PSP Disease

1 What is Progressive Supranuclear Palsy?

Progressive supranuclear palsy, or Steele-Richardson-Olszewski syndrome, is a rare brain disorder that affects the body’s motor activities, such as balance, walking, and eye movements.

It is a result of brain cells deterioration, particularly in the part of the brain where body movement and thinking are controlled. The condition worsens over time and fatal complications are common.

Unfortunately, Progressive supranuclear palsy has no cure and treatment usually focuses only on coping with the signs and symptoms.

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2 Symptoms

Progressive supranuclear palsy is characterized by the following signs and symptoms:

  • Balance loss, especially when walking. In early stages of the disease, you may notice a loss of balance. Falling backward as you walk can occur.
  • Compromised vision. A person with Progressive supranuclear palsy is more likely to experience double vision, blurring, or difficulty looking downward.

Other signs and symptoms for this condition are very similar to the signs and symptoms of Dementia and Parkinson’s disease. These may include:

  • Stiffness of the body
  • Awkward movements
  • Speech and swallowing problems
  • Sensitivity to light
  • Impulsive behavior
  • Memory loss 
  • Difficulties with reasoning and problem-solving
  • Sleep disturbances
  • Depression 
  • Anxiety
  • Rigid facial muscles that can make facial expression to appear frightened or surprised

3 Causes

The cause of progressive supranuclear palsy is still unknown.

The symptoms of the condition are a result of cell deterioration in the parts of the brain where body movements and thinking are controlled. However, researches state that abnormal amounts of tau, a type of protein, are found in the deteriorating brain cells of progressive supranuclear palsy. This characteristic is also present in other neurodegenerative disorders like Alzheimer’s disease.

While genetic link is not yet proved, the disorder runs in the family in rare cases. Most of the time, the patient has not inherited the disorder.

4 Making a Diagnosis

Your general physician may refer you to a neurologist, or a specialist in brain and nervous system disorders. Before going to the appointment, it would be advisable to write down important things about your condition, such as:

  • Symptoms that you are experiencing, and how long have you got them
  • Key personal information, such as medical background, major stresses, and if there are some major changes that happened lately
  • List of all the medications, supplements, or vitamins that you are taking

It would also help if you bring along a family member or a trusted friend with you to help you remember anything that you missed. Since your time with your doctor is limited, it’ll be ideal to write down the questions you would like to ask.

Here are some indications that you have progressive supranuclear palsy rather than Parkinson's disease:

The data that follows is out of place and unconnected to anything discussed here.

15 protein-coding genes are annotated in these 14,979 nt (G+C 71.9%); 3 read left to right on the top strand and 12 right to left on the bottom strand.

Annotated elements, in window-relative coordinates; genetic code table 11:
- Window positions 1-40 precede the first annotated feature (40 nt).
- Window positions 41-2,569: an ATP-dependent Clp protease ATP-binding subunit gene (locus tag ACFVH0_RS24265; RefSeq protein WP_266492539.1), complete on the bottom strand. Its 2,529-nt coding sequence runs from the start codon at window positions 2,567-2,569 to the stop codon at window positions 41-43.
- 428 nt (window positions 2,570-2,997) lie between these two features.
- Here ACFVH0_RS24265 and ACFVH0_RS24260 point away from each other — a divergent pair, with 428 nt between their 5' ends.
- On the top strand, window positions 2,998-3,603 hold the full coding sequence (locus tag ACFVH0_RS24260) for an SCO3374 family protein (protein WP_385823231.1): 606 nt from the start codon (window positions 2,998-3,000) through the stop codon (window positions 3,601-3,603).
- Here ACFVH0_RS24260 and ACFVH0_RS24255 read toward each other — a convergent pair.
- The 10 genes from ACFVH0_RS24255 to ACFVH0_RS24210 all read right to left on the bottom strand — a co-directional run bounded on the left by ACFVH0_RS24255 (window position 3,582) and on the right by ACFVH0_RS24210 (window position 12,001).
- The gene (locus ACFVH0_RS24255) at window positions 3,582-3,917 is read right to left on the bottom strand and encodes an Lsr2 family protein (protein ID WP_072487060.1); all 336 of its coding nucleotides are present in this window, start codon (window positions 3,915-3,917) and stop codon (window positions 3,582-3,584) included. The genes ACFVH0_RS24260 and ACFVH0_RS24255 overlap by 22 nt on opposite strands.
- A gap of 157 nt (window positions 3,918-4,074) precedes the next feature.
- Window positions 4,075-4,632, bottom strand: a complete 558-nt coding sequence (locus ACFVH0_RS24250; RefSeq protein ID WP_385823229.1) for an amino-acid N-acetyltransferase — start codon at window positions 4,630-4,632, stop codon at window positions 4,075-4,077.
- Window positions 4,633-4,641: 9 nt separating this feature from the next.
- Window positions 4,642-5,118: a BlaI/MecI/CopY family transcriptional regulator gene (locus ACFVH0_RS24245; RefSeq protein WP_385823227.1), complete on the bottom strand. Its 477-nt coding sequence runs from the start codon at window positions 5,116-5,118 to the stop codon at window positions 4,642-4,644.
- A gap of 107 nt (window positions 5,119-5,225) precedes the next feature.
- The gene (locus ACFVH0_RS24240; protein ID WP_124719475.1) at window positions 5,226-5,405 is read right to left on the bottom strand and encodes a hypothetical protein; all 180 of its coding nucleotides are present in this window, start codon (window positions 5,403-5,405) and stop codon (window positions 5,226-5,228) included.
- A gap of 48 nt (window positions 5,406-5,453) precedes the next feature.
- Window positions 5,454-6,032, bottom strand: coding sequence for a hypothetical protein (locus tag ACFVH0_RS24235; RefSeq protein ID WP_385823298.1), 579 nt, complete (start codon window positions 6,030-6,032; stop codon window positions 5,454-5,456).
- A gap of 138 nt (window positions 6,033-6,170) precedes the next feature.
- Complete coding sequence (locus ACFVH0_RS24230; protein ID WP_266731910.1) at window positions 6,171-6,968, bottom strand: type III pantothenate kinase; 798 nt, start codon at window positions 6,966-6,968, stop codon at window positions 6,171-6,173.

• Lack of tremors or shaking
  • You don’t respond to Parkinson’s treatment
  • Difficulty looking downward

An MRI scan might be requested to determine if specific brain regions have shrunk. The scan can also help distinguish progressive supranuclear palsy from other disorders that mimic its symptoms. In case the MRI did not show any signs of abnormalities, which is possible with the early stages of progressive supranuclear palsy, a PET or positron emission topography may be recommended. 

5 Treatment

 There is still no available cure for progressive supranuclear palsy, but there are treatments you can use to alleviate its symptoms. Treatment options include:

  • Medications for Parkinson’s disease. Drugs to treat Parkinson’s disease increase the levels of dopamine, a brain chemical responsible to maintain control in muscle movements. The effectiveness of these drugs is only limited and temporary.
  • Botox. Botulinum toxin type A or widely known as Botox blocks the chemical signals that result in muscle contraction, thus improving eyelid spasms. Botox is injected into the muscles around the eye area.
  • Bifocal eyeglasses. Using bifocals or glasses with prism lenses may help with eye movement, especially when looking downward. 
  • Speech and swallowing therapies. These will help with your slurring speech as well as learn how to swallow safely.
  • Physical and occupational therapies. These are done to improve balance.

6 Lifestyle and Coping

Lifestyle modifications are necessary in order to cope with progressive supranuclear palsy.

To delay the effects of the disease, people with progressive supranuclear palsy can do a few things. These include: 

  • Using eyedrops or artificial tears to ease dry eyes that usually come with the uncontrolled blinking,
  • Installing grab bars around the house, particularly in bathrooms and hallways, to help prevent falls,
  • Using a weighted walker to help avoid falls,
  • Removing rugs and other floor clutters that can’t be seen without looking downward,
  • If possible, avoid climbing stairs.

Living with the disorder can be stressful. To help you cope with stress, you may need your family’s support, keep a circle of loyal friends close, too. A support group where you can talk with others with similar conditions will also be ideal.

7 Risks and Complications

There are several risks and complications associated with progressive supranuclear palsy.

Progressive supranuclear palsy affects those who are around 60 years of age, and there’s virtually no case of the disease on ages 40 and below.

Complications of this disease are usually a result of unstable muscle movements. These may include falls, sleep-related problems, problems in swallowing and speaking, and difficulty focusing the eyes. 

The issue of swallowing may cause aspiration or ingesting food or liquid to the airway, which can possibly develop into pneumonia

8 Related Clinical Trials